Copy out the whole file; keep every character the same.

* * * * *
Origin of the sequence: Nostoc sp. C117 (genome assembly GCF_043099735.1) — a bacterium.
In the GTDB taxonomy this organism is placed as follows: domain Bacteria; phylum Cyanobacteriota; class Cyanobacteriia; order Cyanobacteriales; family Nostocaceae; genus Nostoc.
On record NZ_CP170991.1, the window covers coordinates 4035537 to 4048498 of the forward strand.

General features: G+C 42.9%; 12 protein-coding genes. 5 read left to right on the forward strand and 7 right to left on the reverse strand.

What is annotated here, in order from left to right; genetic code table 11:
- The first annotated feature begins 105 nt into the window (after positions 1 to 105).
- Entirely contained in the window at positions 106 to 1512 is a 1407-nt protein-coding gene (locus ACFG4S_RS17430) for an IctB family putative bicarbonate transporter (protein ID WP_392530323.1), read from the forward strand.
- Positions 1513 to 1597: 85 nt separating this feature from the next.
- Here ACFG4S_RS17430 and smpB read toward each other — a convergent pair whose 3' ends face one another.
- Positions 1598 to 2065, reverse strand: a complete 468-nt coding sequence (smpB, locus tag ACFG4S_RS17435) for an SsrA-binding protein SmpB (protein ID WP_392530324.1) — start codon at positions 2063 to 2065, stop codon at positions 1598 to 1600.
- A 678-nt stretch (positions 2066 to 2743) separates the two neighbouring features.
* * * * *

Origin of the sequence: Nostoc sp. C117 (genome assembly GCF_043099735.1) — a bacterium.
In the GTDB taxonomy this organism is placed as follows: domain Bacteria; phylum Cyanobacteriota; class Cyanobacteriia; order Cyanobacteriales; family Nostocaceae; genus Nostoc.
On record NZ_CP170991.1, the window covers coordinates 4035537 to 4048498 of the forward strand.

General features: G+C 42.9%; 12 protein-coding genes. 5 read left to right on the forward strand and 7 right to left on the reverse strand.

What is annotated here, in order from left to right; genetic code table 11:
- The first annotated feature begins 105 nt into the window (after positions 1 to 105).
- Entirely contained in the window at positions 106 to 1512 is a 1407-nt protein-coding gene (locus ACFG4S_RS17430) for an IctB family putative bicarbonate transporter (protein ID WP_392530323.1), read from the forward strand.
- Positions 1513 to 1597: 85 nt separating this feature from the next.
- Here ACFG4S_RS17430 and smpB read toward each other — a convergent pair whose 3' ends face one another.
- Positions 1598 to 2065, reverse strand: a complete 468-nt coding sequence (smpB, locus tag ACFG4S_RS17435) for an SsrA-binding protein SmpB (protein ID WP_392530324.1) — start codon at positions 2063 to 2065, stop codon at positions 1598 to 1600.
- A 678-nt stretch (positions 2066 to 2743) separates the two neighbouring features.